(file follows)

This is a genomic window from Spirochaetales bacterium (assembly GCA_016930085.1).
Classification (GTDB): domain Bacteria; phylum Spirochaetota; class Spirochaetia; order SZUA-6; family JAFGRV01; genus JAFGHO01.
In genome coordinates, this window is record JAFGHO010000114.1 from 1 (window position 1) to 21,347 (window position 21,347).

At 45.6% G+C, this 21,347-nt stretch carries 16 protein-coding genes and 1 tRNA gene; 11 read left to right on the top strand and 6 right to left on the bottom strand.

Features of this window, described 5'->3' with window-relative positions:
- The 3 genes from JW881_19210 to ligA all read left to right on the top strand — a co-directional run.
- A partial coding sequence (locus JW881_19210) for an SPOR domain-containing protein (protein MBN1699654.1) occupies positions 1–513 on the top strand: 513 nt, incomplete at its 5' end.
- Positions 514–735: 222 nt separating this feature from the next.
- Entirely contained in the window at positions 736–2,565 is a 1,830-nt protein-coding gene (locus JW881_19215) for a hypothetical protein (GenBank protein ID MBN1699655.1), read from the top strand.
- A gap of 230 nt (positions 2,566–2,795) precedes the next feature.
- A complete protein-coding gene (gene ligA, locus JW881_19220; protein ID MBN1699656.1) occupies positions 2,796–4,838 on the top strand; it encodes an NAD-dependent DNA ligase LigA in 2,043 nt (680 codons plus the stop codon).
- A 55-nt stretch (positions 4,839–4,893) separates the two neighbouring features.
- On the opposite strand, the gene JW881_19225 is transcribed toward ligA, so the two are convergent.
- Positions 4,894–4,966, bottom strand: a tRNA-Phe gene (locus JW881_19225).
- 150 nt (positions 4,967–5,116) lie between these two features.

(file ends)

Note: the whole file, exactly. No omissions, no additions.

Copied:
This is a genomic window from Spirochaetales bacterium (assembly GCA_016930085.1).
Classification (GTDB): domain Bacteria; phylum Spirochaetota; class Spirochaetia; order SZUA-6; family JAFGRV01; genus JAFGHO01.
In genome coordinates, this window is record JAFGHO010000114.1 from 1 (window position 1) to 21,347 (window position 21,347).

At 45.6% G+C, this 21,347-nt stretch carries 16 protein-coding genes and 1 tRNA gene; 11 read left to right on the top strand and 6 right to left on the bottom strand.

Features of this window, described 5'->3' with window-relative positions:
- The 3 genes from JW881_19210 to ligA all read left to right on the top strand — a co-directional run.
- A partial coding sequence (locus JW881_19210) for an SPOR domain-containing protein (protein MBN1699654.1) occupies positions 1–513 on the top strand: 513 nt, incomplete at its 5' end.
- Positions 514–735: 222 nt separating this feature from the next.
- Entirely contained in the window at positions 736–2,565 is a 1,830-nt protein-coding gene (locus JW881_19215) for a hypothetical protein (GenBank protein ID MBN1699655.1), read from the top strand.
- A gap of 230 nt (positions 2,566–2,795) precedes the next feature.
- A complete protein-coding gene (gene ligA, locus JW881_19220; protein ID MBN1699656.1) occupies positions 2,796–4,838 on the top strand; it encodes an NAD-dependent DNA ligase LigA in 2,043 nt (680 codons plus the stop codon).
- A 55-nt stretch (positions 4,839–4,893) separates the two neighbouring features.
- On the opposite strand, the gene JW881_19225 is transcribed toward ligA, so the two are convergent.
- Positions 4,894–4,966, bottom strand: a tRNA-Phe gene (locus JW881_19225).
- 150 nt (positions 4,967–5,116) lie between these two features.